Melbourne, the capital of Victoria, Australia, has become the new epicenter for all things coronavirus. It has also become something of a whipping boy for other Australian states to point to as an example of what not to do in “Managing a pandemic 101.”
Melbourne also happens to be where I live right now.
For those who don’t know much about Melbourne, it’s the second largest city in Australia and the capital of one of Australia’s economic powerhouses, with the Victorian economy accounting for nearly 25% of the country’s gross domestic product (GDP).
Just under two months ago, much like the rest of the country, we were looking at moving out of stage three restrictions, with all the benefits that would come of this. Cinemas reopening, being able to eat out again, borders opening to allow interstate travel and local sports being back on the agenda.
Then everything changed.
In what felt like the blink of an eye, the road out of restrictions became a tunnel back into them when our hotel quarantine system reportedly broke down and infection spread among communities that hadn’t fully adopted social distancing measures or where society’s most vulnerable were exposed to the virus, such as in the aged care sector.
And unfortunately, by “tunnel,” I’m talking about a much longer, darker, more stifling place than the first time around.
Stage 4 Lock-“Down-under”: A life modified
Fast-forward to now – August 6, 2020 – and it’s the first official day of stage four restrictions in Melbourne. What does this mean?
For me, personally, it’s actually not that much of a difference from stage three.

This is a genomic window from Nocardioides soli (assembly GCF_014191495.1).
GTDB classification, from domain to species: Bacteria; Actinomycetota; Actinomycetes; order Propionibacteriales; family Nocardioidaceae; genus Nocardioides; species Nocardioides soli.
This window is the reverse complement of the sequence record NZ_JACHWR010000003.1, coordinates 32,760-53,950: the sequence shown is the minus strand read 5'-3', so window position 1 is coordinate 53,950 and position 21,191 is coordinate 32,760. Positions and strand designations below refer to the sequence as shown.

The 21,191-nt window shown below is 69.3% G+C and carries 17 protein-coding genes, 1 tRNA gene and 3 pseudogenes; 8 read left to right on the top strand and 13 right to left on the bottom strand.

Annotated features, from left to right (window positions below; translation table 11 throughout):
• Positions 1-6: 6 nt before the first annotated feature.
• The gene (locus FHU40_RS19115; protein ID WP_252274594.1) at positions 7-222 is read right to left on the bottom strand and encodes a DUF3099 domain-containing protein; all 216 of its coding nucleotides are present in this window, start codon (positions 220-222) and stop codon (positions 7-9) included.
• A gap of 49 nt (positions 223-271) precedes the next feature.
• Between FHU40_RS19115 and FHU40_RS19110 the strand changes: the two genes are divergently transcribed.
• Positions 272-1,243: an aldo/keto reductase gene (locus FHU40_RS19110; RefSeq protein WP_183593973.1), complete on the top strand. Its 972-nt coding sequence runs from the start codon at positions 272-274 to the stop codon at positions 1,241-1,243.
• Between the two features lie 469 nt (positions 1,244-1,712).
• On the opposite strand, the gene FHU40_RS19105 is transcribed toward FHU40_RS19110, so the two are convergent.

It’s essentially what I like to call “a life with modifiers,” which is a grammar joke for the word nerds out there.
I can still go grocery shopping or to the pharmacy (drugstore) or the bakery or produce market, but only once a day and I cannot travel more than 5kms from my home to do it.
I can still exercise, but for no more than one hour a day and again close to home only.
I can still seek medical care or offer care to someone who is my responsibility.
I must work from home unless I’m an essential worker or in a certain worker category, but I’ve been a remote worker for about ten years on and off, so I’m all good to keep doing that.
(Yes, in my jimjams quite often, ssshhhh.)
And I can still visit an “intimate partner,” no matter where they are, except I don’t have one, so move along, nothing to see here.
Whenever I leave home, I must wear a mask unless I am out running or cycling, although around half of the people I see out there doing either of these activities are masked up.
And binding the restrictions all up? A curfew. Between the hours of 8 p.m. and 5 a.m., I must not leave my home unless it’s a medical emergency.
Yes, an actual curfew, like in some mad dystopian Netflix show, without the chill.
Understandably, many Melbournians are feeling the weight of restrictions more this time, and not just because this is the strictest lockdown Australia has ever rolled out and any of us have ever had to live through.
COVID-19 restriction fatigue has set in and even those, like me, who have been least affected by this challenging time are feeling some sense of the pandemic hanging over us.
On top of the fatigue, waves of frustration also ripple across the community and can be categorized into three main groups.
The first group, and they are a minority, are (let’s call them what they are) the “covidiots” who either don’t believe the pandemic is a problem (or even a thing in some extreme circumstances) or are calling themselves “Sovereign Citizens” not bound by the current government restrictions.